# Is there a better way to find unique lists within nested lists than this code

The following works but I’m wondering if there is a better more Pythonic way. I’m checking if there is any list in `crosses` that has all different numbers than any list in `crosses` then check `crosses` vs `crosses`, then check `crosses` vs `crosses`, and so on. The list might be much longer I just used a short one for example.

The lists that do not share any of the same numbers are:

``````crosses and crosses,
crosses and crosses,
crosses and crosses
``````
``````crosses = [[[1,2,3,4], [2,3,4]], [[1,6,7,8], [2,6,7,8]], [[1,2], [6,7]]]
result = 0
for i in range(len(crosses)):
for j in range(len(crosses[i])):
for k in range(i + 1, len(crosses)):
for l in range(len(crosses[k])):
match = False
for num in crosses[i][j]:
if num in crosses[k][l]:
match = True
if not match:
area = len(crosses[i][j]) * len(crosses[k][l])
if area > result:
result = area
print(result) # 12
``````

You could try using sets and set operations to simplify checking for matching elements between two sets (lists).

So, basically create a set from the two lists being compared and if the length of the set is less than the total length of the two original lists added together then there is overlapping numbers in the lists. Is that what you’re thinking? That did cross my mind and I wondered about time complexity. I’ve studied time complexity and get the “gist” of it but I have to admit not fully grasped it.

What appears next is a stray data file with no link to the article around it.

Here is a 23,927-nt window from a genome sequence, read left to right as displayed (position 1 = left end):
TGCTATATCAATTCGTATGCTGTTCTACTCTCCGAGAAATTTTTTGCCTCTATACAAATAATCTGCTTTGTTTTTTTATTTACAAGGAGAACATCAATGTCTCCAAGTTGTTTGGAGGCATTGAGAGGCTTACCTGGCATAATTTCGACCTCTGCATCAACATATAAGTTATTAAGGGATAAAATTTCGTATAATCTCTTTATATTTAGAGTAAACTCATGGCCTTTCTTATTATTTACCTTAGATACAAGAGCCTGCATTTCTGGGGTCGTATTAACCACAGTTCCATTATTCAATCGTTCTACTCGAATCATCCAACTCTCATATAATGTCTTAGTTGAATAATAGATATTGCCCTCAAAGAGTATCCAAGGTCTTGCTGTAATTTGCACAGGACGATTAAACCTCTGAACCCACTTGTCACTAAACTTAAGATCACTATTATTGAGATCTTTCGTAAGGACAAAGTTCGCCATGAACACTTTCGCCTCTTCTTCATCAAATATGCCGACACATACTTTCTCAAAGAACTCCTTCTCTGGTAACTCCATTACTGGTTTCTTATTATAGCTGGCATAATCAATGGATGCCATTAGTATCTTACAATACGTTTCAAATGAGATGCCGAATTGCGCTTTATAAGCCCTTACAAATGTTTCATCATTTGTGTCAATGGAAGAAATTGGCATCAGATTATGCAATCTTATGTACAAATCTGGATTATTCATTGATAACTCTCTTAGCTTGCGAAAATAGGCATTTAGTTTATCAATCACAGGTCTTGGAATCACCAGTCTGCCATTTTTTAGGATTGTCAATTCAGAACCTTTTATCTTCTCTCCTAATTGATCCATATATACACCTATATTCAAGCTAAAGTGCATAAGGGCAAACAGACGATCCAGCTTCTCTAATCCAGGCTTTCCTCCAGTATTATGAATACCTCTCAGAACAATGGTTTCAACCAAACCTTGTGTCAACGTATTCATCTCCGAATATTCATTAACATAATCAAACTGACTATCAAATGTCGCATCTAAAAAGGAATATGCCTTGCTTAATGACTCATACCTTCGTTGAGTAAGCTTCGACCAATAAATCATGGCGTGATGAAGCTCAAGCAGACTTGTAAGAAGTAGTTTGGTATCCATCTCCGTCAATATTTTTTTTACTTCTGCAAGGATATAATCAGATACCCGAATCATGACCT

That’s one way. I was thinking more about getting intersection of two sets (two lists) and checking if the resulting set is empty (meaning there’s no matching elements in both lists) or not.

Regarding the time complexity - is there a specific concern? If not I’d just stick with what is more clear for you. Step with making sets might add some overhead, but checking if two sets have matching elements should be much faster than iterating manually over the contents of the lists. Generally due to how sets work, checking if element is in set is as fast as it gets. The more elements are in the initial set (list), the more advantage will have set.

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Thanks for the reply, I’ll look more into sets and intersection and see if I can shorten it up a bit.

This code was part of a solution I had for a hackerrank challenge, my solution passed the test in the time limit but it got me thinking if the lists were nested deeper I would need to add more loops and if the data is really large would my code be the most efficient?